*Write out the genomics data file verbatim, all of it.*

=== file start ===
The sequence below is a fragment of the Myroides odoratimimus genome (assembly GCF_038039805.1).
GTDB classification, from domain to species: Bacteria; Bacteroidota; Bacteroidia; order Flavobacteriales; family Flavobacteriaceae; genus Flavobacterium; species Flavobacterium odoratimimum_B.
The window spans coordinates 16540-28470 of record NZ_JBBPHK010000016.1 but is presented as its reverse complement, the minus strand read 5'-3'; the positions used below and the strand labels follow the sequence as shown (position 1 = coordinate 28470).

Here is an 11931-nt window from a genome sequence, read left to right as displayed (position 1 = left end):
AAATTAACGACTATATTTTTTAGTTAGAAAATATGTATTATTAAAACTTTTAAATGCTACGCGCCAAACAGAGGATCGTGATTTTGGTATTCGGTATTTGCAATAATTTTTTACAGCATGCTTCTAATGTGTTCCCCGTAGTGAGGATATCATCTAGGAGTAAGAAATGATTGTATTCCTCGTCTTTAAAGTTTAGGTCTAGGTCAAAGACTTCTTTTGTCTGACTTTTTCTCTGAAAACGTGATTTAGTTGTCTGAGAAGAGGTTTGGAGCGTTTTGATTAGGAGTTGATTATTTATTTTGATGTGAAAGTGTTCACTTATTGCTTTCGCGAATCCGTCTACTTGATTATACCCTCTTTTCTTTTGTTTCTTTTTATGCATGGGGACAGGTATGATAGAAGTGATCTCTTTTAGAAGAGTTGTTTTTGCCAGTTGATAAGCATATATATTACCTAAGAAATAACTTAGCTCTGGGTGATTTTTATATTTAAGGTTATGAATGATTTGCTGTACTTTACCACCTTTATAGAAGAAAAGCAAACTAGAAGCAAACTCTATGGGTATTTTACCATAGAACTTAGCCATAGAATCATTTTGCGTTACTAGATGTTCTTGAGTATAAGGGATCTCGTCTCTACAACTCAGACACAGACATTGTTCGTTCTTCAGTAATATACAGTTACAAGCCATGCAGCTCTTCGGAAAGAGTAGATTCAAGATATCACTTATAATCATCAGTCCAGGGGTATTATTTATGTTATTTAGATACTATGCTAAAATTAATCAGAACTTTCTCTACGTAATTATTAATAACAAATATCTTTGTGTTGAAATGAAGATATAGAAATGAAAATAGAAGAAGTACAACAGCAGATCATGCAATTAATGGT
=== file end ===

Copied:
The sequence below is a fragment of the Myroides odoratimimus genome (assembly GCF_038039805.1).
GTDB classification, from domain to species: Bacteria; Bacteroidota; Bacteroidia; order Flavobacteriales; family Flavobacteriaceae; genus Flavobacterium; species Flavobacterium odoratimimum_B.
The window spans coordinates 16540-28470 of record NZ_JBBPHK010000016.1 but is presented as its reverse complement, the minus strand read 5'-3'; the positions used below and the strand labels follow the sequence as shown (position 1 = coordinate 28470).

Here is an 11931-nt window from a genome sequence, read left to right as displayed (position 1 = left end):
AAATTAACGACTATATTTTTTAGTTAGAAAATATGTATTATTAAAACTTTTAAATGCTACGCGCCAAACAGAGGATCGTGATTTTGGTATTCGGTATTTGCAATAATTTTTTACAGCATGCTTCTAATGTGTTCCCCGTAGTGAGGATATCATCTAGGAGTAAGAAATGATTGTATTCCTCGTCTTTAAAGTTTAGGTCTAGGTCAAAGACTTCTTTTGTCTGACTTTTTCTCTGAAAACGTGATTTAGTTGTCTGAGAAGAGGTTTGGAGCGTTTTGATTAGGAGTTGATTATTTATTTTGATGTGAAAGTGTTCACTTATTGCTTTCGCGAATCCGTCTACTTGATTATACCCTCTTTTCTTTTGTTTCTTTTTATGCATGGGGACAGGTATGATAGAAGTGATCTCTTTTAGAAGAGTTGTTTTTGCCAGTTGATAAGCATATATATTACCTAAGAAATAACTTAGCTCTGGGTGATTTTTATATTTAAGGTTATGAATGATTTGCTGTACTTTACCACCTTTATAGAAGAAAAGCAAACTAGAAGCAAACTCTATGGGTATTTTACCATAGAACTTAGCCATAGAATCATTTTGCGTTACTAGATGTTCTTGAGTATAAGGGATCTCGTCTCTACAACTCAGACACAGACATTGTTCGTTCTTCAGTAATATACAGTTACAAGCCATGCAGCTCTTCGGAAAGAGTAGATTCAAGATATCACTTATAATCATCAGTCCAGGGGTATTATTTATGTTATTTAGATACTATGCTAAAATTAATCAGAACTTTCTCTACGTAATTATTAATAACAAATATCTTTGTGTTGAAATGAAGATATAGAAATGAAAATAGAAGAAGTACAACAGCAGATCATGCAATTAATGGT